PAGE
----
Egypt Liberals Spurn Islamist Offer, Threaten Protest

Muslim Matters

Egypt Liberals Spurn Islamist Offer, Threaten Protest


An Egyptian family is seen outside Mosque of Mohamed Ali Pasha, situated on the summit of the ancient citadel of Salah Addin Alayoubi, in old Cairo March 30, 2012. The mosque was commissioned by Mohamed Ali Pasha between 1830 and 1848.

REUTERS/Amr Abdallah Dalsh

CAIRO (Reuters) – Egyptian liberals have refused to sit on a body drafting a new constitution dominated by Islamists, despite an offer by the Muslim Brotherhood to give them more seats, in a sign of growing political polarization after the fall of Hosni Mubarak.

The new constitution is due to be written by a 100-member assembly of politicians and public figures over the next six month. However, the body is dominated by Islamists, reflecting their resounding victory in parliamentary elections, and dozens of non-Islamist representatives have already walked out complaining that their voices are being drowned out. That has put the assembly’s legitimacy in doubt.

Around 30 members of the assembly have so far withdrawn including the state’s top Islamic authority Al-Azhar, the Coptic Orthodox, Catholic and Evangelical churches and a Constitutional Court representative.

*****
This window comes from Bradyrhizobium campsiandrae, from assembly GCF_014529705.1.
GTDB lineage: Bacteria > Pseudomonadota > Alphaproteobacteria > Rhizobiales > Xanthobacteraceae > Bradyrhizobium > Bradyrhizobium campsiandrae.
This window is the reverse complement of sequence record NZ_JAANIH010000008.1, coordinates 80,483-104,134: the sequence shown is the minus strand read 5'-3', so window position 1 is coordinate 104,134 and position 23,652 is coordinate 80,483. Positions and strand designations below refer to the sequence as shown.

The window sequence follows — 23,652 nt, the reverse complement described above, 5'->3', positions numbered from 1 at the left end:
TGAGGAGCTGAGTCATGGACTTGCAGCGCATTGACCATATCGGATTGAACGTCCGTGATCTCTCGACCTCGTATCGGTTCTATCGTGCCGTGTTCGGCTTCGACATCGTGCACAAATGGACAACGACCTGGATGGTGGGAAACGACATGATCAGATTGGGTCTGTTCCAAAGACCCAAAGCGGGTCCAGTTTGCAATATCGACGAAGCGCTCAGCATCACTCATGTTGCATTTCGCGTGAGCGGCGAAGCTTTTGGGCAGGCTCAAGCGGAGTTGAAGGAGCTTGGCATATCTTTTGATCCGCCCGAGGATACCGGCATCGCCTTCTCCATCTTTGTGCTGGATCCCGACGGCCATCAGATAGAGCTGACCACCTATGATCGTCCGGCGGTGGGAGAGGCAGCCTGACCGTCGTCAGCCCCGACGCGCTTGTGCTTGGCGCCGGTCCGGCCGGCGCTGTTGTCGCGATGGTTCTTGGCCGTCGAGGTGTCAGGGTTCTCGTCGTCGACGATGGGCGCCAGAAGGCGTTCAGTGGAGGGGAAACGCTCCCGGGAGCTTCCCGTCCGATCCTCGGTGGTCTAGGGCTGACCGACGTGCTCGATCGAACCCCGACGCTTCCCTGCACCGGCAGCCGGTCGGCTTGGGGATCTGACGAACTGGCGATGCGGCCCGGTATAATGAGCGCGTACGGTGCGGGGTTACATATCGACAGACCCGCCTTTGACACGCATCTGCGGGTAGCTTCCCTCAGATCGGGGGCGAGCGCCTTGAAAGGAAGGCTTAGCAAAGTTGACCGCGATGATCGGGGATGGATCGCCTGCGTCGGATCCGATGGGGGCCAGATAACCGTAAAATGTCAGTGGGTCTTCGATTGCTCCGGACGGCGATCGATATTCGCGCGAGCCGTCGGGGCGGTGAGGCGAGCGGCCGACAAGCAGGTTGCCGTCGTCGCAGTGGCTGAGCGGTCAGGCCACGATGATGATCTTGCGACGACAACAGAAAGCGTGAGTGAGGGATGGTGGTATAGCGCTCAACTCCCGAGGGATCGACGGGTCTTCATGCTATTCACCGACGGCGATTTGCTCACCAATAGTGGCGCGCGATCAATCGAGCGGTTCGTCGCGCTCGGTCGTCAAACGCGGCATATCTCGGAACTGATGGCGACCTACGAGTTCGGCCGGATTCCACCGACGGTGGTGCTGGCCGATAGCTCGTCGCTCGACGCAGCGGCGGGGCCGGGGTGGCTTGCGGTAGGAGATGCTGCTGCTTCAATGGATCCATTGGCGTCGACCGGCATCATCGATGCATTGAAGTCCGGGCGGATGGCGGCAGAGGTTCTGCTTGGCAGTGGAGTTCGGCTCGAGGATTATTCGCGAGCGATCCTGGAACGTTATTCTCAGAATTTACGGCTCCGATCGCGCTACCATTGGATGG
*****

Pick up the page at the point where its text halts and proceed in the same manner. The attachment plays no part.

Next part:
Late on Monday, a group of liberal parties who hold around a dozen seats in the Constitutional Assembly refused an offer by the Muslim Brotherhood’s Freedom and Justice Party (FJP) stay on the understanding they could take 10 seats vacated by FJP members. Instead they vowed to take their protest to the street.

“It isn’t enough, there must be rules set for the selection criteria based on proficiency and the non-religious stream’s representation should be higher,” said Basel Adel, an MP from the Free Egyptians party – one of those to withdraw.

It is unclear whether the assembly will be able to operate with less than its full complement of members.

The Brotherhood has repeatedly been saying it does not want to monopolies political institutions in the new Egypt but earlier this week it reversed a pledge not to contest the presidential election in May and June. It is set to form a government after that vote.

It also disputes accusations that Islamists dominate the assembly, saying it contains only 48 Islamists, 36 from parliament and 12 from outside. Efforts by Brotherhood leaders to bring back those who have withdrawn have failed amid accusations from their opponents that many more members have Islamist leanings and that candidates’ selection was based on loyalty, not expertise.

On Tuesday thirty political and labor groups called for mass protests on April 23 – the day a court is due to decide if the assembly was correctly formed.

“The front believes there is no other way to face a conspiracy that will drive Egypt to ruin except by relying on the people who sparked, and protect, the revolution,” the newly-formed group, named the Front for a Constitution For All Egyptians, said in a statement.

Margaret Azer from the Wafd Party – the third biggest after the FJP and the ultra-conservative Nour Party – said the selection process should be scrapped and begun again.

(Reporting and writing By Tamim Elyan; Editing by Ben Harding)


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